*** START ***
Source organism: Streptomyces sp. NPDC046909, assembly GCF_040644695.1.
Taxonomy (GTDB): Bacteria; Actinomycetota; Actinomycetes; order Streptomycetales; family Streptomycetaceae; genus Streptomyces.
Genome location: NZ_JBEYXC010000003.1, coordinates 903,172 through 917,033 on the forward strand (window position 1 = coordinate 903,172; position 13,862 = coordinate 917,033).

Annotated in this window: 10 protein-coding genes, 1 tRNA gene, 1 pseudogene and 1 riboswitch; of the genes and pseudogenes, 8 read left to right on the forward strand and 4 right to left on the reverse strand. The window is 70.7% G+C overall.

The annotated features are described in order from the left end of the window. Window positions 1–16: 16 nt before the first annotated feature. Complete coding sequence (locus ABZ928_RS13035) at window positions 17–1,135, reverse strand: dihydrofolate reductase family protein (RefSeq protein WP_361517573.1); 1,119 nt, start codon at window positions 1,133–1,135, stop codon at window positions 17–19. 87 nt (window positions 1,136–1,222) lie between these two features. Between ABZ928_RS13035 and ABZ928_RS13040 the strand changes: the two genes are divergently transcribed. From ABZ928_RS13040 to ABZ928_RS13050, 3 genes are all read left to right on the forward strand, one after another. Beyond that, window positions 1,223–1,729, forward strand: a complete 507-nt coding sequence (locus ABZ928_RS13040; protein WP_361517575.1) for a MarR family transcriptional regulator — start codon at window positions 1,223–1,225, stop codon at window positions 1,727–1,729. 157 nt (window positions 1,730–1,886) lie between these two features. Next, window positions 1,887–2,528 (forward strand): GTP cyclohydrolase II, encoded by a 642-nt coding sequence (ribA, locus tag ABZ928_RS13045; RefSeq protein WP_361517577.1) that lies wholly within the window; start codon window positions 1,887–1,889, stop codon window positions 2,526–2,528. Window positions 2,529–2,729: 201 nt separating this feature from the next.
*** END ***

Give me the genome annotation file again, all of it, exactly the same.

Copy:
Source organism: Streptomyces sp. NPDC046909, assembly GCF_040644695.1.
Taxonomy (GTDB): Bacteria; Actinomycetota; Actinomycetes; order Streptomycetales; family Streptomycetaceae; genus Streptomyces.
Genome location: NZ_JBEYXC010000003.1, coordinates 903,172 through 917,033 on the forward strand (window position 1 = coordinate 903,172; position 13,862 = coordinate 917,033).

Annotated in this window: 10 protein-coding genes, 1 tRNA gene, 1 pseudogene and 1 riboswitch; of the genes and pseudogenes, 8 read left to right on the forward strand and 4 right to left on the reverse strand. The window is 70.7% G+C overall.

The annotated features are described in order from the left end of the window. Window positions 1–16: 16 nt before the first annotated feature. Complete coding sequence (locus ABZ928_RS13035) at window positions 17–1,135, reverse strand: dihydrofolate reductase family protein (RefSeq protein WP_361517573.1); 1,119 nt, start codon at window positions 1,133–1,135, stop codon at window positions 17–19. 87 nt (window positions 1,136–1,222) lie between these two features. Between ABZ928_RS13035 and ABZ928_RS13040 the strand changes: the two genes are divergently transcribed. From ABZ928_RS13040 to ABZ928_RS13050, 3 genes are all read left to right on the forward strand, one after another. Beyond that, window positions 1,223–1,729, forward strand: a complete 507-nt coding sequence (locus ABZ928_RS13040; protein WP_361517575.1) for a MarR family transcriptional regulator — start codon at window positions 1,223–1,225, stop codon at window positions 1,727–1,729. 157 nt (window positions 1,730–1,886) lie between these two features. Next, window positions 1,887–2,528 (forward strand): GTP cyclohydrolase II, encoded by a 642-nt coding sequence (ribA, locus tag ABZ928_RS13045; RefSeq protein WP_361517577.1) that lies wholly within the window; start codon window positions 1,887–1,889, stop codon window positions 2,526–2,528. Window positions 2,529–2,729: 201 nt separating this feature from the next.